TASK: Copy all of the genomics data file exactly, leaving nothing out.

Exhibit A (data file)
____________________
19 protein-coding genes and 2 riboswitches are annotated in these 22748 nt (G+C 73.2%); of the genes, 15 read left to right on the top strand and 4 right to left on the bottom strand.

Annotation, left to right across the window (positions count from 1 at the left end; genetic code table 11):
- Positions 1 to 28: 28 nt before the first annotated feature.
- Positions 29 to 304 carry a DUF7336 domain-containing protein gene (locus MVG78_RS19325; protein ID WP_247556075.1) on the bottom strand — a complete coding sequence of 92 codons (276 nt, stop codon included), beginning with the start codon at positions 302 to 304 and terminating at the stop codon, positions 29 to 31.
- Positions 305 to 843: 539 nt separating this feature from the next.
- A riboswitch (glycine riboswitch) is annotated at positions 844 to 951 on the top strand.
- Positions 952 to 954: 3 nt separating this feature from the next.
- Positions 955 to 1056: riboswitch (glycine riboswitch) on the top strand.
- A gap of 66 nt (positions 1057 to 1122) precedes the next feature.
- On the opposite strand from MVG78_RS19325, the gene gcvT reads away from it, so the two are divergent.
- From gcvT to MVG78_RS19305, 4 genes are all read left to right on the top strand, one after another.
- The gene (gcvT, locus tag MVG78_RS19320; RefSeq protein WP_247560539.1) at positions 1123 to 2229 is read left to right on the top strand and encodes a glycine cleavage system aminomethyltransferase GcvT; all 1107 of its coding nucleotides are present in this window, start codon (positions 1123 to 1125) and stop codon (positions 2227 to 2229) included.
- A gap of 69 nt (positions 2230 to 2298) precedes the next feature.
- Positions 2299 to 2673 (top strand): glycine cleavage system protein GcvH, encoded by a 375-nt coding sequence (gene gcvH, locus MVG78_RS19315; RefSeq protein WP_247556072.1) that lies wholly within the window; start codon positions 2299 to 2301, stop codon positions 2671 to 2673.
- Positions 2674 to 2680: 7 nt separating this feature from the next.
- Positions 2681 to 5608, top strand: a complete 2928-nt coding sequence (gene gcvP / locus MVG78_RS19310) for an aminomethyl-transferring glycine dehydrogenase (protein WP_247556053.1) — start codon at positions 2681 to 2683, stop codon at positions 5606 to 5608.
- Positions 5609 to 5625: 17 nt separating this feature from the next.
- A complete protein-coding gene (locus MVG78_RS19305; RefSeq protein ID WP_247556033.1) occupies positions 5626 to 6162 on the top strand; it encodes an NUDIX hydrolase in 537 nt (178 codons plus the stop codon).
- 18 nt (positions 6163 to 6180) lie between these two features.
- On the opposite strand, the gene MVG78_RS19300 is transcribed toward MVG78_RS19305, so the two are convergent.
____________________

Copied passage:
19 protein-coding genes and 2 riboswitches are annotated in these 22748 nt (G+C 73.2%); of the genes, 15 read left to right on the top strand and 4 right to left on the bottom strand.

Annotation, left to right across the window (positions count from 1 at the left end; genetic code table 11):
- Positions 1 to 28: 28 nt before the first annotated feature.
- Positions 29 to 304 carry a DUF7336 domain-containing protein gene (locus MVG78_RS19325; protein ID WP_247556075.1) on the bottom strand — a complete coding sequence of 92 codons (276 nt, stop codon included), beginning with the start codon at positions 302 to 304 and terminating at the stop codon, positions 29 to 31.
- Positions 305 to 843: 539 nt separating this feature from the next.
- A riboswitch (glycine riboswitch) is annotated at positions 844 to 951 on the top strand.
- Positions 952 to 954: 3 nt separating this feature from the next.
- Positions 955 to 1056: riboswitch (glycine riboswitch) on the top strand.
- A gap of 66 nt (positions 1057 to 1122) precedes the next feature.
- On the opposite strand from MVG78_RS19325, the gene gcvT reads away from it, so the two are divergent.
- From gcvT to MVG78_RS19305, 4 genes are all read left to right on the top strand, one after another.
- The gene (gcvT, locus tag MVG78_RS19320; RefSeq protein WP_247560539.1) at positions 1123 to 2229 is read left to right on the top strand and encodes a glycine cleavage system aminomethyltransferase GcvT; all 1107 of its coding nucleotides are present in this window, start codon (positions 1123 to 1125) and stop codon (positions 2227 to 2229) included.
- A gap of 69 nt (positions 2230 to 2298) precedes the next feature.
- Positions 2299 to 2673 (top strand): glycine cleavage system protein GcvH, encoded by a 375-nt coding sequence (gene gcvH, locus MVG78_RS19315; RefSeq protein WP_247556072.1) that lies wholly within the window; start codon positions 2299 to 2301, stop codon positions 2671 to 2673.
- Positions 2674 to 2680: 7 nt separating this feature from the next.
- Positions 2681 to 5608, top strand: a complete 2928-nt coding sequence (gene gcvP / locus MVG78_RS19310) for an aminomethyl-transferring glycine dehydrogenase (protein WP_247556053.1) — start codon at positions 2681 to 2683, stop codon at positions 5606 to 5608.
- Positions 5609 to 5625: 17 nt separating this feature from the next.
- A complete protein-coding gene (locus MVG78_RS19305; RefSeq protein ID WP_247556033.1) occupies positions 5626 to 6162 on the top strand; it encodes an NUDIX hydrolase in 537 nt (178 codons plus the stop codon).
- 18 nt (positions 6163 to 6180) lie between these two features.
- On the opposite strand, the gene MVG78_RS19300 is transcribed toward MVG78_RS19305, so the two are convergent.